As if asking for a blessing shortly before the assault on Vimy Ridge in France during the First World War, the Celtic-style cross erected on April 9, 1917 that had been on display at the visitor’s center for the 100th-anniversary commemoration stands as a tribute to Canada’s war dead.
Until last March, the wooden cross was hanging in a museum in the basement of a Toronto, Canada church.
Carved on its surface are the names of 57 Canadian servicemen, the majority from the 15th Battalion (48th Highlanders). Most died in the first hours of that attack.
It is one of the few surviving witnesses as well as a real-time incomplete record, of the substantial Canadian losses in the deciding opening minutes of the battle.
Since that war to end all wars, it has traveled across the ocean twice.
Although it commemorates the soldiers of one battalion, it is harkening back to relate the story of all the men who fought there, said Brig. Gen (retired) Greg Young, of the 15th Battalion Memorial project. It was his suggestion to Veterans’ Affair to transfer the cross to France. He always wanted to see the cross returned and, if only for a short time, raised again at the precise spot where so many lost their lives.
The 15th Battalion was assigned the job of taking the eastern edge of the ridge, which entailed moving over a longer distance, and traversing a greater number German lines than other Canadian units.
That meant a substantial number of casualties despite the fast advance. Young said most were killed by small arms and machine gun fire.
The battalion had two crude graves readied in advance for soldiers killed in action. The cross was fashioned by the battalion’s carpenter and used to spot one of those two locations.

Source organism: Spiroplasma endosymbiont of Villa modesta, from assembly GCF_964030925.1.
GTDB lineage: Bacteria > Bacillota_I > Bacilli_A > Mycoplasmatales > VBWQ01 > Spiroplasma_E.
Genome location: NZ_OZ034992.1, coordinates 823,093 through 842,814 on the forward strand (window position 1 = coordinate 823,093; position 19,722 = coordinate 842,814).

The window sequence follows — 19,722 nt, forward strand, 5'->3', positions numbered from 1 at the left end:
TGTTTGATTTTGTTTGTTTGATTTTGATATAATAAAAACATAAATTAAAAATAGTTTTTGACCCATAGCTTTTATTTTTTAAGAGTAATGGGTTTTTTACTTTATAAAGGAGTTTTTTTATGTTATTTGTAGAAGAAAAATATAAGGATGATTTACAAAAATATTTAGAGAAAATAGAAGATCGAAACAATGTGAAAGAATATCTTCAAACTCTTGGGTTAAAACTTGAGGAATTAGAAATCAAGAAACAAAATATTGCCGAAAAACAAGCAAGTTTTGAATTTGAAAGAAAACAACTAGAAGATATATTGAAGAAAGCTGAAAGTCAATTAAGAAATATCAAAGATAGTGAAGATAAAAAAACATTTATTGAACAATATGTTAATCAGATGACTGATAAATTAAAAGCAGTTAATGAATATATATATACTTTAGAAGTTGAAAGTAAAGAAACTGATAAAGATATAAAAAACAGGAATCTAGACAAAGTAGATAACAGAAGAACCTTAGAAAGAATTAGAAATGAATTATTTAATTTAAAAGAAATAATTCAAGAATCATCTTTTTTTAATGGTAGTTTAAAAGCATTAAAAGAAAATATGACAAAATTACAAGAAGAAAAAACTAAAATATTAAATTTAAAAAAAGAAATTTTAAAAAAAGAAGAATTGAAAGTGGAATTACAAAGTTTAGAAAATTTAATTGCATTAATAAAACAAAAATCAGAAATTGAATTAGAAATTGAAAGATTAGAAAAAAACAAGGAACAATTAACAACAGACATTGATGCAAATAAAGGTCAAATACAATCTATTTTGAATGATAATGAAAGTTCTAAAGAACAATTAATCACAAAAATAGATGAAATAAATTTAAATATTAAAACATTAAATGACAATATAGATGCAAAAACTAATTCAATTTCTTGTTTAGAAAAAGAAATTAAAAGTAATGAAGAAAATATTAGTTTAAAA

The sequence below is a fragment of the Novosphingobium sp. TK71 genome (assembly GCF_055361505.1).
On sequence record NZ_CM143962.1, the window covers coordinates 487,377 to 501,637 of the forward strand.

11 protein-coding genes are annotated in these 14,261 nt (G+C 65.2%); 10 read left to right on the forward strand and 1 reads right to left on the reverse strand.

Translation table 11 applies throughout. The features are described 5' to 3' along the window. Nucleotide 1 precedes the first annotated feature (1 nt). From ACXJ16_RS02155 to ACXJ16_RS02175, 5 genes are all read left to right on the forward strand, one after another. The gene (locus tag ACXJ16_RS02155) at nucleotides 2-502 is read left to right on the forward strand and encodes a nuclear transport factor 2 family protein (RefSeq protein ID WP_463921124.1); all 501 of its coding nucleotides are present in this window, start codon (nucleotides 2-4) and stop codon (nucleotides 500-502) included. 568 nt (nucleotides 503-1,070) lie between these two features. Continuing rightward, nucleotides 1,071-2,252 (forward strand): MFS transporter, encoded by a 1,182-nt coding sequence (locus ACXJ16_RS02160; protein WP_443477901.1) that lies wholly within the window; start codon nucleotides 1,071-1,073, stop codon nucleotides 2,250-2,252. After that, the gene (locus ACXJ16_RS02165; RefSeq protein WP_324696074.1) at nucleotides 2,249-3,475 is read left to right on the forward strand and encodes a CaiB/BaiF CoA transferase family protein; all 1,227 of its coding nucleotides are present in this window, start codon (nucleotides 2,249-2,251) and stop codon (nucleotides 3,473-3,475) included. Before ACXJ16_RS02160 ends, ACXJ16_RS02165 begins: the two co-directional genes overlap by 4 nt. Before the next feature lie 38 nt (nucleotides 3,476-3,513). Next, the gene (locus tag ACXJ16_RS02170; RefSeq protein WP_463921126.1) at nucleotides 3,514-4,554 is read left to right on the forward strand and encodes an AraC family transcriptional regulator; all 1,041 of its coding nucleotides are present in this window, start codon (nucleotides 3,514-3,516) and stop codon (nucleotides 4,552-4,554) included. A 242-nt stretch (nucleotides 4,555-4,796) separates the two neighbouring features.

At the opposite end of France, Johanne Gagne, a Vimy-based Veterans Affairs Canada project co-ordinator, had always longed to bring over one of the few extant battlefield crosses.
The precise circumstances are not known, but after the war, the cross was brought to Canada, and had for many years been on exhibit in the basement museum of St. Andrew’s Church, dedicated to the 48th Highlanders regiment.
A team of experts carefully removed the cross from its display to package it for the trip back to Vimy. Some of the relatives were invited to see it before the move. Their stories add life to the names.
Orlando Wilcox was a diamond setter and 27 at the time of his death. He was survived by a daughter and a twin who lived to be 96, according to Richard Merritt, his great nephew.
John Owens, his name was spelled incorrectly on the cross with an extra e, came from Ireland. He was an electrician on the Titanic before moving to Canada.
Relatives of both of those men inherited a legacy of photos and other relics, and a pistol in Wilcox’s case.
Scott Keen, began exploring his grandfather’s life a half-decade ago. Edwin Keen enlisted at the unusual age of 43, almost the same age as Scott, leaving behind his career as a bricklayer, his wife and four youngsters. The youngest was Scott’s grandfather. All he knows of him is based on information from the family.
Through research, Keen knows his great-grandfather was killed immediately by a bullet on April 9, 1917 between 5:15 and 5:30 a.m.
On Feb. 13, Air Canada red-eye flight 880 left Toronto with the carefully packaged cross in the cargo hold.
A reception committee composed of Simon Godly, the amateur historian and Gagne from Veterans Affairs were there to accept the delivery. Godly spent a considerable amount time pinpointing the exact location where the cross was raised, relying on war diaries and old maps, CBC News reported.
The spot is close to the edge of a farmer’s field. Vimy Ridge in the distance can barely be seen.
When the war ended, the soldier’s bodies were exhumed and transferred to the Arras-based Nine Elms Cemetery. The cross was also moved, and a photo has survived of it positioned near the gate like a guard. Prior to the cross being displayed, it was taken to the cemetery, reunited with the men whose names it has cherished for 100 years.